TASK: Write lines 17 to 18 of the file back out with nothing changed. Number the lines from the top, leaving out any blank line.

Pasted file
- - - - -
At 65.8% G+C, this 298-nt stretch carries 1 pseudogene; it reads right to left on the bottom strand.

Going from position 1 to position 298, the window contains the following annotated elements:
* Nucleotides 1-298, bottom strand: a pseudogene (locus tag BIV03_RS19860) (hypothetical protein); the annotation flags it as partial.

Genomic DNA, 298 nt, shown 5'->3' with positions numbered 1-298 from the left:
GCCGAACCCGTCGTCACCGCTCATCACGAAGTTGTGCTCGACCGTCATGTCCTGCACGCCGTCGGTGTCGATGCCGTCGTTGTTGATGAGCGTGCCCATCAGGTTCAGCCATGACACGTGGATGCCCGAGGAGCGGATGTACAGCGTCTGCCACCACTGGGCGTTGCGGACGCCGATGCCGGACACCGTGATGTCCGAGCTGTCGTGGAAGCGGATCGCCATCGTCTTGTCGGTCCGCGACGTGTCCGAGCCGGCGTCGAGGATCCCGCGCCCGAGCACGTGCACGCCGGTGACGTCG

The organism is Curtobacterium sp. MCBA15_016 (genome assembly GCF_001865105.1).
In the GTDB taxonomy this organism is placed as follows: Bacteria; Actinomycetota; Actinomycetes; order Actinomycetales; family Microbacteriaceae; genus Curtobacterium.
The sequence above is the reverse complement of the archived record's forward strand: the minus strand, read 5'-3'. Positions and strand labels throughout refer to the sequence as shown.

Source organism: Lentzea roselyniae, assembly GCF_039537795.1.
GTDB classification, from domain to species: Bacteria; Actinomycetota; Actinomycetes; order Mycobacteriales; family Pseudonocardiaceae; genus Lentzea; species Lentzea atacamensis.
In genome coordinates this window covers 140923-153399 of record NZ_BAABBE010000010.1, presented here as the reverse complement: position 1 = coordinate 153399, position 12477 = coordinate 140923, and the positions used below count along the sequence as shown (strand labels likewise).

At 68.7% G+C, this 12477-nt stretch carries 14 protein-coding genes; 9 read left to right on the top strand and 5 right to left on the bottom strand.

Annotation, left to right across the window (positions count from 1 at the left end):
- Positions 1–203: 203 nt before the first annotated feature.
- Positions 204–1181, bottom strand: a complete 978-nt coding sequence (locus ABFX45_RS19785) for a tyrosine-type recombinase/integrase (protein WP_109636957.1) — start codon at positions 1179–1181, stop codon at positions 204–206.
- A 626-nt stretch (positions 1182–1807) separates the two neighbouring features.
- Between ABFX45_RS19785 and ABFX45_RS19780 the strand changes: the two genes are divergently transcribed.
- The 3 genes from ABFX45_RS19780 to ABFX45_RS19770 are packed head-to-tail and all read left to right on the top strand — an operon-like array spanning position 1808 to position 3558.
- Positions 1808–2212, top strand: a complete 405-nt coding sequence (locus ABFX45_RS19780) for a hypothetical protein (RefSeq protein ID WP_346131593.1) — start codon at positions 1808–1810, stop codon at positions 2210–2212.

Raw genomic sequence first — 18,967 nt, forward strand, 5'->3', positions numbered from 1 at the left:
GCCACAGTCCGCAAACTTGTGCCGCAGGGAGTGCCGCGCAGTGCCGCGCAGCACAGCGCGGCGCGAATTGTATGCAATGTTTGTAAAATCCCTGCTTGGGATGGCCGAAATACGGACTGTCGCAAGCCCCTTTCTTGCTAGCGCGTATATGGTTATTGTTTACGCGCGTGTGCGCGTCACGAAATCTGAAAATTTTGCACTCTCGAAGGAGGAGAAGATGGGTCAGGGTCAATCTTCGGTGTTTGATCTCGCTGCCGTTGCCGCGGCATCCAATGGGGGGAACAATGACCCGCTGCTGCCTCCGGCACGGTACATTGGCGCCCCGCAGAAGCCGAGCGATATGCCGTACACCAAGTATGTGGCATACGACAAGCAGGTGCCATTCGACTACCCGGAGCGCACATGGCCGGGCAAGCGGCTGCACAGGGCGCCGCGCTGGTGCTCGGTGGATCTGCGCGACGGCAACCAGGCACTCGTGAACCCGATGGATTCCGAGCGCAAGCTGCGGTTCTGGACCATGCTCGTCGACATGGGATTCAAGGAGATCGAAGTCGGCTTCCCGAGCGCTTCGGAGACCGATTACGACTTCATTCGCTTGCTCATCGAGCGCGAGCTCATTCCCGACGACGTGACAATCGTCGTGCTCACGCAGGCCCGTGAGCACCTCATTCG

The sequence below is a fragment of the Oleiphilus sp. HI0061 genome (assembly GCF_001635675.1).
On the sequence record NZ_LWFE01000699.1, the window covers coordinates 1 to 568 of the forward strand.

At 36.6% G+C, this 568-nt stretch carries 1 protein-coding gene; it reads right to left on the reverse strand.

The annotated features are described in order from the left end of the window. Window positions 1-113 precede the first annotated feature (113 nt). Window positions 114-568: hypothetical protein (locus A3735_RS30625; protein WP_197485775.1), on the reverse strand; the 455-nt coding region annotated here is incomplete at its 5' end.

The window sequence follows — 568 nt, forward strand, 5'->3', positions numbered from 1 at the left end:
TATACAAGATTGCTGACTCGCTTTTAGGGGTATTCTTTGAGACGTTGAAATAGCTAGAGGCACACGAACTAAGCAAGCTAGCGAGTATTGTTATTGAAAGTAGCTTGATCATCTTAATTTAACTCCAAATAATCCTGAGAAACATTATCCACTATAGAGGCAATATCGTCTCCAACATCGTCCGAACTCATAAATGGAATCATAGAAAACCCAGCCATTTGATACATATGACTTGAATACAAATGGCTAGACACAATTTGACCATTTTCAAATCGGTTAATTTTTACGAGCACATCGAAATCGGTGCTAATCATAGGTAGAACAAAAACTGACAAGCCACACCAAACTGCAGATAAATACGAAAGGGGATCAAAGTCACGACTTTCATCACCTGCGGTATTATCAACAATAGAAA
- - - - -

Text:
- Between ABFX45_RS19785 and ABFX45_RS19780 the strand changes: the two genes are divergently transcribed.
- The 3 genes from ABFX45_RS19780 to ABFX45_RS19770 are packed head-to-tail and all read left to right on the top strand — an operon-like array spanning position 1808 to position 3558.